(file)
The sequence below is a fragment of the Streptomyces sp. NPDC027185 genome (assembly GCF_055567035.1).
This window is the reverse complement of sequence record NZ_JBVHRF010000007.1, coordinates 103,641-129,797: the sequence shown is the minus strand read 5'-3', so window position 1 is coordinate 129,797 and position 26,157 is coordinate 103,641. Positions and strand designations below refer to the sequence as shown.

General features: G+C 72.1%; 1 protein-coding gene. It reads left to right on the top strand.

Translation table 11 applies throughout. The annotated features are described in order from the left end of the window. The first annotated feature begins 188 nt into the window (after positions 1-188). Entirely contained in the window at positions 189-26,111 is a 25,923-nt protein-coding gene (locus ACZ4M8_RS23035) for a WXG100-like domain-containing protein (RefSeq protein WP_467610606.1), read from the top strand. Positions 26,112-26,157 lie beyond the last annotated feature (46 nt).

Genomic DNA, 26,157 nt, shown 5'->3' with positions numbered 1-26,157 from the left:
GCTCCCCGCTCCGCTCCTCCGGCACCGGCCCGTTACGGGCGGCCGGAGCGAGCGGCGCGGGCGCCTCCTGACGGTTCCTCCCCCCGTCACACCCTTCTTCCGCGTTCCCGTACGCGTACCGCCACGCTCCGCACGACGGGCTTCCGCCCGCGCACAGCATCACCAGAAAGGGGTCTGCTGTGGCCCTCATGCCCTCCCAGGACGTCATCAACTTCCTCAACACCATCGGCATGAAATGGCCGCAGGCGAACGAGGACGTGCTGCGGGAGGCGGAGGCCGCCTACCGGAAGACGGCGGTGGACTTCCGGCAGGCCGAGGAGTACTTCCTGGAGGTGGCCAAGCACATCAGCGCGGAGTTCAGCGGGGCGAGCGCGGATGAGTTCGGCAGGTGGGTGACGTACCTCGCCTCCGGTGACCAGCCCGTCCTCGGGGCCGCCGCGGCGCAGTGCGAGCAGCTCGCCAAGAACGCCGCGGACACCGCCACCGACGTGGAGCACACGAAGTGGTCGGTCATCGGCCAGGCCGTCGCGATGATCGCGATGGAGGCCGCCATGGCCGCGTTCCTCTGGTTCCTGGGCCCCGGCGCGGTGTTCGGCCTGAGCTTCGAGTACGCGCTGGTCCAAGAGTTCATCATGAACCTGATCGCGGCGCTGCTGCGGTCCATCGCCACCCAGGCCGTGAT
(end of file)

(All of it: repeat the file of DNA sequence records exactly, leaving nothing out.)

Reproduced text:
The sequence below is a fragment of the Streptomyces sp. NPDC027185 genome (assembly GCF_055567035.1).
This window is the reverse complement of sequence record NZ_JBVHRF010000007.1, coordinates 103,641-129,797: the sequence shown is the minus strand read 5'-3', so window position 1 is coordinate 129,797 and position 26,157 is coordinate 103,641. Positions and strand designations below refer to the sequence as shown.

General features: G+C 72.1%; 1 protein-coding gene. It reads left to right on the top strand.

Translation table 11 applies throughout. The annotated features are described in order from the left end of the window. The first annotated feature begins 188 nt into the window (after positions 1-188). Entirely contained in the window at positions 189-26,111 is a 25,923-nt protein-coding gene (locus ACZ4M8_RS23035) for a WXG100-like domain-containing protein (RefSeq protein WP_467610606.1), read from the top strand. Positions 26,112-26,157 lie beyond the last annotated feature (46 nt).

Genomic DNA, 26,157 nt, shown 5'->3' with positions numbered 1-26,157 from the left:
GCTCCCCGCTCCGCTCCTCCGGCACCGGCCCGTTACGGGCGGCCGGAGCGAGCGGCGCGGGCGCCTCCTGACGGTTCCTCCCCCCGTCACACCCTTCTTCCGCGTTCCCGTACGCGTACCGCCACGCTCCGCACGACGGGCTTCCGCCCGCGCACAGCATCACCAGAAAGGGGTCTGCTGTGGCCCTCATGCCCTCCCAGGACGTCATCAACTTCCTCAACACCATCGGCATGAAATGGCCGCAGGCGAACGAGGACGTGCTGCGGGAGGCGGAGGCCGCCTACCGGAAGACGGCGGTGGACTTCCGGCAGGCCGAGGAGTACTTCCTGGAGGTGGCCAAGCACATCAGCGCGGAGTTCAGCGGGGCGAGCGCGGATGAGTTCGGCAGGTGGGTGACGTACCTCGCCTCCGGTGACCAGCCCGTCCTCGGGGCCGCCGCGGCGCAGTGCGAGCAGCTCGCCAAGAACGCCGCGGACACCGCCACCGACGTGGAGCACACGAAGTGGTCGGTCATCGGCCAGGCCGTCGCGATGATCGCGATGGAGGCCGCCATGGCCGCGTTCCTCTGGTTCCTGGGCCCCGGCGCGGTGTTCGGCCTGAGCTTCGAGTACGCGCTGGTCCAAGAGTTCATCATGAACCTGATCGCGGCGCTGCTGCGGTCCATCGCCACCCAGGCCGTGAT